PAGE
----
Britney Spears, Nicki Ninaj
American Airlines Center
July 12, 2011
Better than: most shows by folks who actually sing, dance and write their own music.
Here's the thing about Britney: She's a mediocre singer and dancer who got very, very lucky and very, very famous by singing songs that she contributed very little, if anything, to.
As such, analyzing Britney as a singer -- as a singular human being, even -- is completely missing the point. Last night's show at American Airlines Center was the result of combined efforts by the best producers, songwriters, choreographers, set designers, videographers and lighting designers in the business. It was a performance by Britney, Inc. -- the corporate entity that makes up 99 percent of this show.
Sure, these people are, in theory, around to support Britney herself. But if one only considers Britney when analyzing her performance, that means missing 99 percent of what's going on.
Twin girl DJ duo Nervo got onstage first, to a completely unresponsive crowd. The AAC similarly remained at minimum capacity throughout the second opener, Jessie and the Toy Boys. It would be easy to feel bad for these acts if one forgets that they're playing AAC, which isn't a bad gig at all.
The crowd immediately started packing it in once Nicki Minaj began, and was at capacity for the rest of the show. Nicki showed no signs of the fat lip she reportedly received during a fight at the Hotel Palomar the previous night. Either her makeup artists were very good, or she wasn't hurt very badly.
Although it seems like Nicki's been around for a while, she released her debut full-length album a mere eight months ago; most of her hits have been collaborations with other artists, and this proved to be an obstacle that Minaj was not able to successfully overcome during her set. Even though the entire AAC was on their feet during "Bottoms Up," Nicki was relegated to the status of dancer for much of the song, as she only contributes one verse. Her skill as a rapper was lost in the video screens, backup dancers, guest vocalists and strange theatrical plotline. Many of these huge pop shows have some sort of theme, and Nicki's was no exception. There was narration during the costume changes, and we were supposed to be following some sort of plot that pitted Nicki, as some sort of sci-fi/fantasy heroine, against a dancer in a Saw mask. Although Minaj's live singing voice was better than expected, it's difficult to discern how much, if any, of her vocals were flown in.
There's no guessing on that front when it comes to Britney. We know it's lip-synced.
Brit's show also had a sort of theme: During costume changes, the gigantic video screens showed a nefarious-looking fellow who was apparently stalking Britney, the sexy lady criminal. Britney appeared onstage on a metal throne to the opening chords of "Hold It Against Me," surrounded by backup dancers dressed as sexy cops. The sexy cops were a running theme -- apparently, Britney the Femme Fatale is wanted by legions of officers in tight shorts doing backflips.
This is where Britney the singular human being gets drowned out by Britney, Inc. The show's choreographers and set designers are well aware of Britney's flaws. She can dance a little, so the backup dancers would mimic her moves and embellish upon them to make it look like she was dancing with them, and dancing better than she is able. Britney moved around more than anticipated -- anyone looking for the catatonic VMA-era Brit can look elsewhere because she ran up and down the runway in front of the stage, was hoisted above the crowd on a small platform during "Piece of Me" and flipped her extensions back and forth (for the record, her real hair appears to be chin-length) enough for one to believe that she was seriously working up there. And it appears that she actually sang live on "Don't Let Me Be the Last to Know"; her voice was shaking and went off-key enough during this plaintive ballad for one to believe that Britney, Inc. is trying to offset everyone's assumptions about lip-syncing by allowing her to sing one song unaided.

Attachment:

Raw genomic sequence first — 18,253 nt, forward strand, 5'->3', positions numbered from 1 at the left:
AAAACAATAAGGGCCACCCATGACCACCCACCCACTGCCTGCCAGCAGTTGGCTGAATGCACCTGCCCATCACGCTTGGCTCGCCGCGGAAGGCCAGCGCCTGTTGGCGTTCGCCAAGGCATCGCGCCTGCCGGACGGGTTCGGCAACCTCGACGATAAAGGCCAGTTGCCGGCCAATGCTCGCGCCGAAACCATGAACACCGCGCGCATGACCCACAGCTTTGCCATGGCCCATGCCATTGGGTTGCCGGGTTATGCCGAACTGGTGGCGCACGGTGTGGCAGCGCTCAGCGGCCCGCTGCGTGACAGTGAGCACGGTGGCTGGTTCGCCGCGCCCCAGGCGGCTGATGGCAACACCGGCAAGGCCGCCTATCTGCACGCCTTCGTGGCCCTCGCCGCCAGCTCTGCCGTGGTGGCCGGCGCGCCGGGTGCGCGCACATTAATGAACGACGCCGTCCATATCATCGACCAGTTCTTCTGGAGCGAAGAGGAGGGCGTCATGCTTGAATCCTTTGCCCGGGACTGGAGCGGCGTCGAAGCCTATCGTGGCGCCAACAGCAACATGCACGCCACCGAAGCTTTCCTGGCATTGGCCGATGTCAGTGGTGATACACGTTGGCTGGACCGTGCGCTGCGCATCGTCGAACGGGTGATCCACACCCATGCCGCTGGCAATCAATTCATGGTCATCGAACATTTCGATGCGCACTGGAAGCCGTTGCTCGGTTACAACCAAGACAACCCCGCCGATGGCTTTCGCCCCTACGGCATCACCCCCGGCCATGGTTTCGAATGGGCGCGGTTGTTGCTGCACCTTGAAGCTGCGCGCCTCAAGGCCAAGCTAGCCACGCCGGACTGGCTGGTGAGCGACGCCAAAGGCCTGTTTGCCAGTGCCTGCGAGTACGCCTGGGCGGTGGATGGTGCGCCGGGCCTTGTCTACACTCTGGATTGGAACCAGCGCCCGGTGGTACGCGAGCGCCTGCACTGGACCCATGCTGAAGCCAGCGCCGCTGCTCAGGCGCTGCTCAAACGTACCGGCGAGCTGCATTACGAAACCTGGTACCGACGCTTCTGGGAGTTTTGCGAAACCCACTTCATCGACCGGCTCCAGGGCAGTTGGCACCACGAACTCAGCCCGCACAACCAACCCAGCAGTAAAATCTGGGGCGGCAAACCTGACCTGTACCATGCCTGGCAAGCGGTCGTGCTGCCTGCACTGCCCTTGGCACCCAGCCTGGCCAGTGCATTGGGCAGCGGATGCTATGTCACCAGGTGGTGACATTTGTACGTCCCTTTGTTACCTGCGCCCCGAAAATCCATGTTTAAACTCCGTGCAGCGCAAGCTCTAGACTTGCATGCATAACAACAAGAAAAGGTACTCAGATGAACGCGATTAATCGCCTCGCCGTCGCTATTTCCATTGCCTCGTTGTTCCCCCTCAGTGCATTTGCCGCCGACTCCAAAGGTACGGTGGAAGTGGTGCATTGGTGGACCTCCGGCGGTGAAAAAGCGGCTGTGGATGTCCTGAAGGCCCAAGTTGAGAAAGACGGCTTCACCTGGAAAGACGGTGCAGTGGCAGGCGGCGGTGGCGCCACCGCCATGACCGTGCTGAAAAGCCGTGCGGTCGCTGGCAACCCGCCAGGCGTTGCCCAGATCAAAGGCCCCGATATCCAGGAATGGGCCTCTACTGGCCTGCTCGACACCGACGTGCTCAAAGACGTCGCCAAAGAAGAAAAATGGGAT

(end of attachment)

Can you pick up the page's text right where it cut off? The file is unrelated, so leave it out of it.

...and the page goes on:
After playing 19 songs, Brit came back out for a two-song encore. The final tune, "Til The World Ends," saw Britney, Inc. pulling out all the stops: pyro, huge mobile art-deco set pieces, confetti, 16 backup dancers in LED-laced light-up clothing, Nicki Minaj coming back out to do a guest verse and Britney flying above the audience with angel wings strapped to her little podium.
And you know what? It worked. The entire AAC screamed along, hands outstretched, as Britney flew above them.
The giant corporate engine that is Britney, Inc., did its job at AAC last night. It put on an amazing show. It was a bit like a toy commercial at Christmastime, a colorful cacophony of festive fun that makes the toy look way cooler than it really is.
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But unwrapping the sparkly gift that is a Britney show is completely unnecessary. It's really the thought that counts.
Personal Bias: I've always liked Britney -- and when she went crazy and started hitting the paparazzi with her umbrella, I liked her even more. Britney is great because she is one of us, a normal girl with normal problems. If I were thrust into the limelight at 16, I would've done far worse than her.
Random Note: During Britney's cover of Madonna's "Burnin' Up," the guy sitting next to us (who happens to be a certain music critic for The Dallas Morning News), got super excited and sang along to every word.
By The Way: I kept a running count of pink Nicki Minaj-style bob-with-bangs wigs in the audience. Final tally? Eleven.